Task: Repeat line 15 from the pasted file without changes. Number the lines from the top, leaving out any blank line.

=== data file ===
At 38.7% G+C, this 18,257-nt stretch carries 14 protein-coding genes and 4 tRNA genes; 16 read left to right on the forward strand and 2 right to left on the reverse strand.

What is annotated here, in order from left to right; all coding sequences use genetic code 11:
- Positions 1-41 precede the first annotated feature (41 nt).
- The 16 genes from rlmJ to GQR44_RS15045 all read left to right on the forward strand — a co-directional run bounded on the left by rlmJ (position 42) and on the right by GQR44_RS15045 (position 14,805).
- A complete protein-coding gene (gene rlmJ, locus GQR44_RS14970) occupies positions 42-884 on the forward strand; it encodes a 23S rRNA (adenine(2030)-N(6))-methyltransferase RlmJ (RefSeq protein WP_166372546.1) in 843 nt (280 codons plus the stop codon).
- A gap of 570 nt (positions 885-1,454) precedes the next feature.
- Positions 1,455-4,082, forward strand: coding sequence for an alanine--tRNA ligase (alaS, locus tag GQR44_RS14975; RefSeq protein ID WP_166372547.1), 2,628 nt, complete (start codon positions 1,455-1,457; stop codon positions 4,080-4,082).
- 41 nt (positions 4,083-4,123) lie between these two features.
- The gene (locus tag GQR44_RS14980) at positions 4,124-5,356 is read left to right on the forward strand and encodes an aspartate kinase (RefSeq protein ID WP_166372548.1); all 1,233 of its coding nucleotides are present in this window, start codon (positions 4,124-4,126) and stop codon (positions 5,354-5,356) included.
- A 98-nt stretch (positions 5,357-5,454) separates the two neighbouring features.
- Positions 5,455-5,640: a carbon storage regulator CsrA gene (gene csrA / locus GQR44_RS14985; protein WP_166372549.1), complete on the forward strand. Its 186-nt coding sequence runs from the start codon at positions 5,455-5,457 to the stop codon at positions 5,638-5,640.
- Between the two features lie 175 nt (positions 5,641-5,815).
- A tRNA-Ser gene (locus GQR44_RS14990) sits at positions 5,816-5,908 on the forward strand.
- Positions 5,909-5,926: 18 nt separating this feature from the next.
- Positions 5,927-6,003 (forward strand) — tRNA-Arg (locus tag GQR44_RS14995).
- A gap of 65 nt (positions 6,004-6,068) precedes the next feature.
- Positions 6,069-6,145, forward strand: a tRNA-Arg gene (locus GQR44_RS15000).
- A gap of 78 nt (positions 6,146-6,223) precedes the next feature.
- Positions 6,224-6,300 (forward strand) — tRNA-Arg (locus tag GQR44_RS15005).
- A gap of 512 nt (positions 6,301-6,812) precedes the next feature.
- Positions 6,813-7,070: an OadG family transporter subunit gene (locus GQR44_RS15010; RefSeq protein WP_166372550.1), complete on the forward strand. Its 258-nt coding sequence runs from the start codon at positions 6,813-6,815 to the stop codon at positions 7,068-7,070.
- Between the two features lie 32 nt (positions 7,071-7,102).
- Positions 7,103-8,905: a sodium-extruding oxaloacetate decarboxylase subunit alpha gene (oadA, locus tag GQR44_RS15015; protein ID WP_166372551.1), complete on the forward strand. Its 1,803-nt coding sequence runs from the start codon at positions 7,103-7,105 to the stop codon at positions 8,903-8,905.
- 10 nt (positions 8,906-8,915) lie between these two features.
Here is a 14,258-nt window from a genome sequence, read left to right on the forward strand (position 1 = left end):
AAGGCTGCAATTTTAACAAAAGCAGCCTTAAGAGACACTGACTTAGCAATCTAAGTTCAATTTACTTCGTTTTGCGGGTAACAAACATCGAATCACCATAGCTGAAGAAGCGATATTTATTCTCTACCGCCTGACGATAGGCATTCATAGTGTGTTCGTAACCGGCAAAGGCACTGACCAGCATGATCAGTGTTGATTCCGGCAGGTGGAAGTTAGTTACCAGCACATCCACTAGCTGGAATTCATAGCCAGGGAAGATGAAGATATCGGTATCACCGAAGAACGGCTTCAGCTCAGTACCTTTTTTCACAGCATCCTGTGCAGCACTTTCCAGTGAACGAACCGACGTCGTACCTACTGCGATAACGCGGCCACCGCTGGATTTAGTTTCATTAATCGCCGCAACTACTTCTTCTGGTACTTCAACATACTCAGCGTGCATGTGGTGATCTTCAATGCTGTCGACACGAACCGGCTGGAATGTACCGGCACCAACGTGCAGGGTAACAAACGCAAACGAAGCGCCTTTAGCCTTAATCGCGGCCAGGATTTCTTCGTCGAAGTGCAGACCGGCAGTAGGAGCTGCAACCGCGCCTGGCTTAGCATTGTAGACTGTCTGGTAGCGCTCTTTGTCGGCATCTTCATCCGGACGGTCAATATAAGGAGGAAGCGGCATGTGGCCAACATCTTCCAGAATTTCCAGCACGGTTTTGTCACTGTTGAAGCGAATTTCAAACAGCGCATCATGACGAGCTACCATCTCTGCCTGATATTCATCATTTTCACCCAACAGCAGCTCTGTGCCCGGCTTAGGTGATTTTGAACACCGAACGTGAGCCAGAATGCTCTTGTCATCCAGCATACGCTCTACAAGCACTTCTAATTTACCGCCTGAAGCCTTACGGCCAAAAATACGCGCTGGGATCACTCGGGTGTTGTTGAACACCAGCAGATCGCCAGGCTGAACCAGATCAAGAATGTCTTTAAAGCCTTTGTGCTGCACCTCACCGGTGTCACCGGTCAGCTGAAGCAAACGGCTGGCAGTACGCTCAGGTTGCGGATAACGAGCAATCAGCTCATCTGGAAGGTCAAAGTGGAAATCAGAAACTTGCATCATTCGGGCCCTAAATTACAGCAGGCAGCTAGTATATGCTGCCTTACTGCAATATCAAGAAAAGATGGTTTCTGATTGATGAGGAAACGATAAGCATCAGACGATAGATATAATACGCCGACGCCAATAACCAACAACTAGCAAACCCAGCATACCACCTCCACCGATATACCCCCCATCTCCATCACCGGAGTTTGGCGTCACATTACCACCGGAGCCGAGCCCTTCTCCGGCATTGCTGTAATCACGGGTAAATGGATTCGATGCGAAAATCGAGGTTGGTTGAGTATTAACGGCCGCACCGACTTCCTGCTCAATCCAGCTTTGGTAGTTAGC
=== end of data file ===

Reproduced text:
- Positions 5,927-6,003 (forward strand) — tRNA-Arg (locus tag GQR44_RS14995).